ORDER DENYING DEFENDANTS' MOTION FOR GPS TRACKING DEVICE WARRANT INFORMATION
This matter was before the court on December 13, 2012, for hearing on defendant Pedro Gutierrez-Valencia's discovery motion. Assistant United States Attorney Samuel Wong appeared on behalf of plaintiff United States of America. James Greiner, Esq., appeared with defendant Pedro Gutierrez-Valencia.
Mr. Greiner represented that, at the request of defense attorney Kirk McAllister, Esq., he was appearing specially for Mr. McAllister's client, defendant Jorge Heriberto Andrade-Torres. Dina Santos, Esq., appeared for defendant Isidro Gutierrez-Valencia; Hayes Gable, Esq., appeared for defendant Erica Beatriz Martinez-Rangel; and John Manning, Esq., appeared for defendant Cruz Manzo-Gonzalez. All of these defense counsel appearing at the hearing joined in the discovery motion at the hearing and advised that their clients either have or will have appropriate waivers of appearance filed. All counsel present at the hearing were given an opportunity to be heard. No other defense counsel appeared at the hearing, although Mr. Greiner said that he was making a special appearance for any other defense counsel not appearing at the hearing.
Defendants' discovery motion, pursuant to Fed. R. Crim. P. 16 and Brady v. Maryland, 373 U.S. 83 (1983), seeks an order compelling the United States to provide discovery of three classes of information pertaining to the use and non-use of Global Positioning System ("GPS") tracking devices in unrelated cases, to wit:
1. the case numbers of all non-sealed search warrants sought by the United States to attach any type of tracking device during the time period between the issuance of United States v. McIver, 186 F.3d 1119 (9th Cir. 1999) on August 6, 1999, and United States v. Jones, 132 S.Ct. 945 (2012) issued on January 23, 2012 ("between McIver and Jones");
2. the case numbers of all non-sealed cases where any type of tracking device was used regardless of whether a search warrant was sought between McIver and Jones; and
3. all memoranda and writings from the investigating agencies involved in the instant case, namely, the Department of Justice; United States Department of Interior, Bureau of Land Management; United States Department of the Interior, Bureau of Land Management, Office of Law Enforcement and Security Special Agent in Charge California, the California Department of Justice, or the United States Attorney's Office for the Eastern District of California regarding applying for search warrants when using any type of tracking device in a criminal investigations between McIver and Jones. Defendants seek this information in an attempt to establish that the investigating agents, who employed tracking devices on certain vehicles used to facilitate the crimes charged in this case, did not objectively reasonably rely on binding Ninth Circuit precedent in McIver in their warrantless use of the tracking devices. To this end, defendants maintain that if they can demonstrate that the United States obtained tracking device warrants in other unrelated cases, then the warrantless use of tracking devices in this case cannot objectively be in good faith, and the United States cannot benefit from the good faith exception to the exclusionary rule.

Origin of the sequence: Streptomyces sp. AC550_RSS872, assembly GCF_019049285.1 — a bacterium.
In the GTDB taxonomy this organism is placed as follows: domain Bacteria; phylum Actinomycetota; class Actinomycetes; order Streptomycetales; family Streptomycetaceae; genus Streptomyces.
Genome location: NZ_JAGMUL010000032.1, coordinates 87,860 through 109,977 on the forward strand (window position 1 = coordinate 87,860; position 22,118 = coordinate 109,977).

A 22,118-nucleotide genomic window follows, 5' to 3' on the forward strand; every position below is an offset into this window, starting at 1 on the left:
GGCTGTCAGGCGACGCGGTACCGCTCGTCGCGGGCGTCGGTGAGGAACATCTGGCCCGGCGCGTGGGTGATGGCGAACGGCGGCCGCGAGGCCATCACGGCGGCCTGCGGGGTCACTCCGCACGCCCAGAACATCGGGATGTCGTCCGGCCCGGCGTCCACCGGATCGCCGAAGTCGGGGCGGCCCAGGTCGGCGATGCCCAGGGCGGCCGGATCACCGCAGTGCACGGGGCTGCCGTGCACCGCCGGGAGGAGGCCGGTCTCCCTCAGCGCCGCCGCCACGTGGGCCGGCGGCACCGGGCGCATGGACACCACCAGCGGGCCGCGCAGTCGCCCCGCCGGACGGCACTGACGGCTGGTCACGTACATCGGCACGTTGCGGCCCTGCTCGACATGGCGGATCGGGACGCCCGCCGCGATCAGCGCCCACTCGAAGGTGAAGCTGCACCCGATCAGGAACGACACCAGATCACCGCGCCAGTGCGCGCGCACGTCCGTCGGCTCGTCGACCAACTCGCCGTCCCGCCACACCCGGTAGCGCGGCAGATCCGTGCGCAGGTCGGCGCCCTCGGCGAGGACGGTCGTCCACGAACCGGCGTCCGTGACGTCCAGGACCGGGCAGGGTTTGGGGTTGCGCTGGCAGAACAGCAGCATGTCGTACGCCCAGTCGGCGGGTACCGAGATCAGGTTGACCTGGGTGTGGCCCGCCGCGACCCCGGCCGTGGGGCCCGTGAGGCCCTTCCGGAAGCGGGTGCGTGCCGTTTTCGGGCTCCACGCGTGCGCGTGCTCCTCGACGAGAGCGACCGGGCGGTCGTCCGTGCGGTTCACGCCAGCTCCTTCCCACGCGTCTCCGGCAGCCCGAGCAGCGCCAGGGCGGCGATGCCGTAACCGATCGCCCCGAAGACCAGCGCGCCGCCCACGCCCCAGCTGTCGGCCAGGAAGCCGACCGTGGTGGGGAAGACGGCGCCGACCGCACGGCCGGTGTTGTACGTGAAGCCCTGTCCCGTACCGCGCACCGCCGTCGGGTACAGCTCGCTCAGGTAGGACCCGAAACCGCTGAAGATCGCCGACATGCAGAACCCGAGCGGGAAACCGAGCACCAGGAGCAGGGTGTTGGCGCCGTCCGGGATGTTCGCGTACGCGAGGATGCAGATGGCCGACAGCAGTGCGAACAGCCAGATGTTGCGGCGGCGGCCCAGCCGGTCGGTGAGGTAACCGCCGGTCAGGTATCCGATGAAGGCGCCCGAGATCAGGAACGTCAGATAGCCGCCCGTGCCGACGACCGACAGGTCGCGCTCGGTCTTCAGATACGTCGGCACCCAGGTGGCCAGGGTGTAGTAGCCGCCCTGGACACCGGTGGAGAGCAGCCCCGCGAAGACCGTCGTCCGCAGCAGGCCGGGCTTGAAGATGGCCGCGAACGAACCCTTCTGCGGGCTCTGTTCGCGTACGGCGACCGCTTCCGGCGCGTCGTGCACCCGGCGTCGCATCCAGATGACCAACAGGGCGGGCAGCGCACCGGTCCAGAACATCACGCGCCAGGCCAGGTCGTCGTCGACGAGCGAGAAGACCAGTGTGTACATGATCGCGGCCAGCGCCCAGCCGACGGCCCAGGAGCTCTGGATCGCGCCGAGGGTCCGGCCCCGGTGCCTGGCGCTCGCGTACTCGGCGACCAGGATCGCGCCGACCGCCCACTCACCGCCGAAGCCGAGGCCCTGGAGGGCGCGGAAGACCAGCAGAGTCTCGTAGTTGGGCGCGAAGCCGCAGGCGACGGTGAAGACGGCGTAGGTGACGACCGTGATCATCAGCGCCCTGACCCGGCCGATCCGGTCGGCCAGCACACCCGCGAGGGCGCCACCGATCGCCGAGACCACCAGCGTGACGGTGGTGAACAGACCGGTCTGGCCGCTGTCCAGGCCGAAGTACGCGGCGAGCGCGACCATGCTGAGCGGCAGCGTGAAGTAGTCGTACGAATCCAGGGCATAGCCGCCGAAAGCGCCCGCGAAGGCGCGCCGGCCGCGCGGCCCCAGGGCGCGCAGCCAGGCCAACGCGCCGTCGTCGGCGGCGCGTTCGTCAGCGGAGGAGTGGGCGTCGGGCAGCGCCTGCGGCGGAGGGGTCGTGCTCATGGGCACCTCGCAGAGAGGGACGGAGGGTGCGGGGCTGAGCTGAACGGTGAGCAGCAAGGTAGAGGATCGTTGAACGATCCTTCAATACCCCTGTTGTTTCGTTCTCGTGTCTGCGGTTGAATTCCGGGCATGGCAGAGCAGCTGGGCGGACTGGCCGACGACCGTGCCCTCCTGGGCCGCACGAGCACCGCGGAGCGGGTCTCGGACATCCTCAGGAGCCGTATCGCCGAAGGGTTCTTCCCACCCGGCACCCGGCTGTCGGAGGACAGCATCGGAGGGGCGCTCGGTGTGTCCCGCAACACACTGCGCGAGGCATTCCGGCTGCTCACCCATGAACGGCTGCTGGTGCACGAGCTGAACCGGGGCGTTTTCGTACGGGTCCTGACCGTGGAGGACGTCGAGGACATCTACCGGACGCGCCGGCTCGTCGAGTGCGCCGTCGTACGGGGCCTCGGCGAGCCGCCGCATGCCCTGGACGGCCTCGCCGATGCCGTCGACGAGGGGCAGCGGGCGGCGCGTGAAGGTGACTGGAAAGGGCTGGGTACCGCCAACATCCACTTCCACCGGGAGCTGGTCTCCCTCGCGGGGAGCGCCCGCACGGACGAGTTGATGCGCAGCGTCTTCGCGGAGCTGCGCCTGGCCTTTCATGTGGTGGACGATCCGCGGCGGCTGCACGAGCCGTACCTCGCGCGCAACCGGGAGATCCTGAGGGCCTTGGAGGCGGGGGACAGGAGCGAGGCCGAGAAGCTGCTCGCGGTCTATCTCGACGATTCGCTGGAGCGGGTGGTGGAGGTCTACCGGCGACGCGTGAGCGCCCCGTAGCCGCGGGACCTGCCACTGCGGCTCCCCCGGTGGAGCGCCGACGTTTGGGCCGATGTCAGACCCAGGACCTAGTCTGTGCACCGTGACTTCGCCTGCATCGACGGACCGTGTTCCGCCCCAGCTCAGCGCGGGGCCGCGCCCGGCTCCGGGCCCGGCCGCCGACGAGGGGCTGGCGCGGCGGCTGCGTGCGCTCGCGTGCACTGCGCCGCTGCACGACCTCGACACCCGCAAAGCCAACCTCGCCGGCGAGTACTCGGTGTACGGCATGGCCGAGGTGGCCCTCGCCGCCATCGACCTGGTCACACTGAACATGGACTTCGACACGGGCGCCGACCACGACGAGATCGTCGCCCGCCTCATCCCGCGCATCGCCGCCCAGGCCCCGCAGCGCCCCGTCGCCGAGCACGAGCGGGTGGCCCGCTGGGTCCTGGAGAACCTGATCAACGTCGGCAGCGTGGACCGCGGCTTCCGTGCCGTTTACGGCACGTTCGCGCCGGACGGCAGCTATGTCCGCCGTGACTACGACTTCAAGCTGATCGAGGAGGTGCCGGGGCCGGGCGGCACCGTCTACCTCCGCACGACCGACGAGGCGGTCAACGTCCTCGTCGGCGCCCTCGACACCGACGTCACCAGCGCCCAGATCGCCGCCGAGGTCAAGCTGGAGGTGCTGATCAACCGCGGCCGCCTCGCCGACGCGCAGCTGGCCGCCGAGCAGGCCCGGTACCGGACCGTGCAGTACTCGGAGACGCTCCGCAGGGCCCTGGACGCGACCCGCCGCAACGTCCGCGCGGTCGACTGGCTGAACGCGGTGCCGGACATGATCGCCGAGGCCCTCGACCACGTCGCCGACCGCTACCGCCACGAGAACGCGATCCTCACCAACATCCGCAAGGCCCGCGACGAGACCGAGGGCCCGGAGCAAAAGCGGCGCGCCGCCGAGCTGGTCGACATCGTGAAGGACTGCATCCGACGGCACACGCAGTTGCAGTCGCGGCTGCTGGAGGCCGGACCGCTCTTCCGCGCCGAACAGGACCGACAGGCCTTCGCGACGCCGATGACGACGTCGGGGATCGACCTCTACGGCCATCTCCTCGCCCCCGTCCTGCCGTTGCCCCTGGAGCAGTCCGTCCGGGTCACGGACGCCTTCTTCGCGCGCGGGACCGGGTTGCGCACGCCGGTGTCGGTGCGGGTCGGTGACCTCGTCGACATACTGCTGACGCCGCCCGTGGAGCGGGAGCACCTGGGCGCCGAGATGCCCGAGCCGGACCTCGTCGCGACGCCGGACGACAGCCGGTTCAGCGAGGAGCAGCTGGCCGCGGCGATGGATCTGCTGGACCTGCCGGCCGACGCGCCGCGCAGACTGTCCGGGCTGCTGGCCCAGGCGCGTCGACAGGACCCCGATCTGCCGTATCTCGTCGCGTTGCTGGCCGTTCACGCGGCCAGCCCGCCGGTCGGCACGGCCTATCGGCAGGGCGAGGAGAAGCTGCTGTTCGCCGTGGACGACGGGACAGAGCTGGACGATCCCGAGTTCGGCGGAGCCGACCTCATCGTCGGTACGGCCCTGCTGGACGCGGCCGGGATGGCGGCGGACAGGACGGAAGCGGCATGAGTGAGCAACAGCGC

After careful consideration of the moving and opposing papers and the oral argument of counsel, and for the reasons stated on the record and set forth below, the motion must be denied. In light of the Ninth Circuit's ruling in United States v. Pineda-Moreno, 688 F.3d 1087, 1090 (9th Cir. 2012), which held suppression of tracker device evidence is not warranted where the investigating agents acted in compliance with then-existing binding precedent in attaching and monitoring the device on a vehicle in public areas, defendants have not met their burden of establishing that the discovery requests here are material to their respective defenses within the meaning of Fed. R. Crim. P. 16 and/or Brady v. Maryland. In particular, the Supreme Court expressly held in United States v. Armstrong, 517 U.S. 456, 463 (1996), that a defendant's Rule 16 right to discovery only extends to obtaining information in the prosecution's possession that is material to the preparation of their defense against the prosecution's case in chief, and not a defense based on a pretrial motion, such as a motion to dismiss the indictment based on alleged selective prosecution. While at least one court has held that this part of the analysis in Armstrong is dicta and not controlling, United States v. Feil, 2010 WL 3834978 (N.D. Cal.), this court cannot agree. The Supreme Court expressly stated that "[w]e hold that Rule 16(a)(1)(C) authorizes defendants to examine Government documents material to the preparation of their defenses against the Government's case in chief, but not to the preparation of selective-prosecution claims." In light of the Supreme Court's characterization of that conclusion as a holding, the undersigned cannot simply dismiss it as non-controlling dicta.*fn1
Based on this finding, the Court hereby ORDERS that defendants' discovery motion is hereby ...